I always knew that my husband, an automobile mechanic, would be eager to visit the Panama Canal, a masterpiece of engineering and one of the so-called Seven Wonders of the Modern World. Before we had our three sons, Steven and I were in the habit of taking holiday-season cruises together, so when the opportunity arose to book a cruise to Panama, with stops in Colombia, Costa Rica and parts of the Caribbean, we took it. The year was 1997.
In a way, I thought of it as my gift to him, but it turned out to be one of the travel experiences I remember most. I did not expect to be so fascinated by the intricate series of locks and gates that make up the Panama Canal and equally as touched by some children I met on one of the San Blas islands there. Truly, Panama was a revelation to me.
I had read in school about the long and arduous history of man’s quest to join the Pacific and Atlantic via the narrow, 40-mile-wide Isthmus of Panama. I must have imagined that the Panama Canal would be a trench-like passageway, a muddy river of sorts, connecting the two oceans.
I had seen a documentary recapping the punishing, dangerous and seemingly impossible work entailed in cutting through a mountain range and even a portion of the Continental Divide, hacking through dense jungle, navigating the tides of the powerful Chagres River and battling mosquitoes that brought the devastation of yellow fever and malaria with them.
This was man vs. nature at its fiercest. It was a Herculean odyssey that defeated the initial team of investors from France and challenged the Americans who ultimately completed the canal.
As hard as it was to reconcile the efficient system in place today with the chaos and hardship of a century ago, the knowledge about the building of the canal is what makes it such an enriching experience.
We boarded Crown Princess in Fort Lauderdale, and after a few days at sea we arrived at the Panama Canal. It was a little surreal, because Steven and I were hanging out by the side of the pool, in complete vacation mode, as our ship entered the first of the three Gatun Locks. Excitedly, we made our way to the railing to get a closer look at what was happening.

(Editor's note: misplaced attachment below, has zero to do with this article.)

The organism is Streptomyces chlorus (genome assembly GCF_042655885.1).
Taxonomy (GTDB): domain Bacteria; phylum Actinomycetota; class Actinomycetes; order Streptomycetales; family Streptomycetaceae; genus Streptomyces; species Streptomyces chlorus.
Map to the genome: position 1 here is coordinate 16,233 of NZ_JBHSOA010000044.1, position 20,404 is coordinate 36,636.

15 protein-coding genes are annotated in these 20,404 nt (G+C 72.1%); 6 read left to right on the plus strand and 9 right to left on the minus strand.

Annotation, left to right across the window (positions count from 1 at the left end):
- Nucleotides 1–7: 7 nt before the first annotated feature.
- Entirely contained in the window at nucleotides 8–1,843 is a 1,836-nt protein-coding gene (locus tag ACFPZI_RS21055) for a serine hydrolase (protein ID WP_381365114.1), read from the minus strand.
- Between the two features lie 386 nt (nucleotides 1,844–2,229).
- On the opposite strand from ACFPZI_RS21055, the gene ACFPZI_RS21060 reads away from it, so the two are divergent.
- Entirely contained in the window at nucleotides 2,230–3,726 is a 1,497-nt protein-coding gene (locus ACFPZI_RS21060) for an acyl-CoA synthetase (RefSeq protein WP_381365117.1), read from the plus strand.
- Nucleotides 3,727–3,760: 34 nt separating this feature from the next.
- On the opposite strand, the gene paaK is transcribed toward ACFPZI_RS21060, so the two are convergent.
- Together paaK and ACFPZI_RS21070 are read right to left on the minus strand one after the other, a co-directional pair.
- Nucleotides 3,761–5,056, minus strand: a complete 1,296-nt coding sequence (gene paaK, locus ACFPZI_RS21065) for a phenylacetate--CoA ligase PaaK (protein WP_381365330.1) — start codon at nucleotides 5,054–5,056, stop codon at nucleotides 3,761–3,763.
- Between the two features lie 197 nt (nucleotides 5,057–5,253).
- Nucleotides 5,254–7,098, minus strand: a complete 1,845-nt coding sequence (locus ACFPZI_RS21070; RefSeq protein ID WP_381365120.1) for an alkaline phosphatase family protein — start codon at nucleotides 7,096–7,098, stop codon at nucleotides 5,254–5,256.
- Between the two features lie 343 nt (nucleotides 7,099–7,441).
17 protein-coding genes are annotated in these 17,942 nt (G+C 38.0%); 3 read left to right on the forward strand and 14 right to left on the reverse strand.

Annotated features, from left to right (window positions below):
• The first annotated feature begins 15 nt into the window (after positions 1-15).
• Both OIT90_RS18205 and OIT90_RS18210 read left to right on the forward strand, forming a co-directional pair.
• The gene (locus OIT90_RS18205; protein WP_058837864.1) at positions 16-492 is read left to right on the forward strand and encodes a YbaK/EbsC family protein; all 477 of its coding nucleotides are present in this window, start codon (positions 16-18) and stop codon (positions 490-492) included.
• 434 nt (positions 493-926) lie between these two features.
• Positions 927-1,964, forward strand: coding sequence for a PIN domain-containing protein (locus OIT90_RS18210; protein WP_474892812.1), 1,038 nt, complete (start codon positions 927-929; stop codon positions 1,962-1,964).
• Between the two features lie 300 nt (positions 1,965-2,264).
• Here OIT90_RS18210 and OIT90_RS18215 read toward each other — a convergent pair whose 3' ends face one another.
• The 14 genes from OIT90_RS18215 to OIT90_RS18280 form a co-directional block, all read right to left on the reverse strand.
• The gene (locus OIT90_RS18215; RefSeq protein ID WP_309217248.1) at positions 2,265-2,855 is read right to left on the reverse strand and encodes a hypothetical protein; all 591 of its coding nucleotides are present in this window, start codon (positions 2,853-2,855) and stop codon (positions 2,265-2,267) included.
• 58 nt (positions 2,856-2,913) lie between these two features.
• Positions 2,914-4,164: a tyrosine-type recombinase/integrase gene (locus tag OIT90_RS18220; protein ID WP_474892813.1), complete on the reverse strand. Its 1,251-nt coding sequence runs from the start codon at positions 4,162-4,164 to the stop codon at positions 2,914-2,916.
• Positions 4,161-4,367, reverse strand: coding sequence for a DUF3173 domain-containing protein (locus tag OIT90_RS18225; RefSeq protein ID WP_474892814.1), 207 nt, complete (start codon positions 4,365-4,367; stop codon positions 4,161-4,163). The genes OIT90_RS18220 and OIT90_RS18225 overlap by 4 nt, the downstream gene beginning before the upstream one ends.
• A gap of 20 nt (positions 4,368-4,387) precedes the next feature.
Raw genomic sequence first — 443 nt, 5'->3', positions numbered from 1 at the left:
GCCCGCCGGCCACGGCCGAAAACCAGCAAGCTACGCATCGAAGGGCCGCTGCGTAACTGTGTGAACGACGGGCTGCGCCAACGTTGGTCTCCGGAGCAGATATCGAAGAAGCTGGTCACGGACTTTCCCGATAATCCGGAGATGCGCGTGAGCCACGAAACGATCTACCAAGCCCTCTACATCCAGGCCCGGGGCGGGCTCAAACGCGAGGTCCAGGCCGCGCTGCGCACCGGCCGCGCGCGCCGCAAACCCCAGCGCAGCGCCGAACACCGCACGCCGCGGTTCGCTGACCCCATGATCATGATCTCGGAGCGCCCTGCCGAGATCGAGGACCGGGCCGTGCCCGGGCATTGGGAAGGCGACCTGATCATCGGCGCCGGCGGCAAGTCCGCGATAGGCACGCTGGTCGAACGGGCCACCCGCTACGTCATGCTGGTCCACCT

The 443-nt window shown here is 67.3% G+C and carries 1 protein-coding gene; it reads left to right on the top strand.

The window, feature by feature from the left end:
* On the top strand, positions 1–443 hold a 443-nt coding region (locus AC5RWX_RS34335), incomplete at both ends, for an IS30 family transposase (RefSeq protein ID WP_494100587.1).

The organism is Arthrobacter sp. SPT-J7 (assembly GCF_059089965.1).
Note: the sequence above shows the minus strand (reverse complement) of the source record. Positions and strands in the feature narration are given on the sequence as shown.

Crown Princess entered what looked like a giant pool that then filled with water; you could see the gates open and the water pour in. As we rose to reach the next level of the Canal, the gates opened and our ship eased into the next lock, where the process was repeated once again. It was like being in an elevator. I was amazed at the efficiency of the whole transaction and I could sense Steven was in complete awe of this mechanical masterpiece.
Large ships are not allowed to power through the locks themselves. Instead, they are towed by electric locomotives, or “mules.”
After the third lock, Crown Princess had been lifted 85 feet above sea level to reach Gatun Lake. At Gatun Lake, our ship reversed course and we went back through the same portion of the canal, back toward the Caribbean. Had we continued on to the Pacific, the whole process could have taken the better part of 10 hours, depending on ship traffic.
From there, we stopped by one of the islands in Panama’s San Blas Archipelago. The San Blas islands are run by the Kuna Indians and their economy, language, specific culture and customs thrive there. Besides the fact that the particular island we visited had a breathtaking beach, what captured my heart were the children who flocked to meet us after we docked.
I did not expect to be reminded of my own childhood on a tiny island in San Blas. This trip was turning out to be full of surprises. As the children of San Blas ran up to us selling beaded necklaces, shell jewelry and sweet little wooden boats that they had made, my mind flashed back to my own childhood in Trinidad and Tobago.
You could say finances were tight…we were poor. In an attempt to have a little extra, my mother used to make candy and sell it at my school during recess. I was not embarrassed at all, in fact, I’d always join her in selling sweets to my friends. You do what you have to do.
But when you are a child, you feel you’re the only kid in the world who has to work this way. Here in a remote island of San Blas, I was reminded that there are needy children all over, in every part of the world, who do what they can to provide for their families. I was truly touched beyond belief.
I came home thinking of the endearing nature of the children of San Blas and the mechanical marvels of the Panama Canal.
This was a trip that satisfied both Steven and me, and one of our last together before we started our family. It’s been 14 years since we went to Panama and now we have three boys: James, 12, Michael, almost 11, and Nicholas, 7. Vacations are no longer romantic breaks for two…we travel as a pack.
I just know that we’ll be back to Panama before long, where our sons—one shows signs of becoming an engineer—will be amazed to see this wonder of technology and perhaps meet a few children who are a lot like their mom used to be.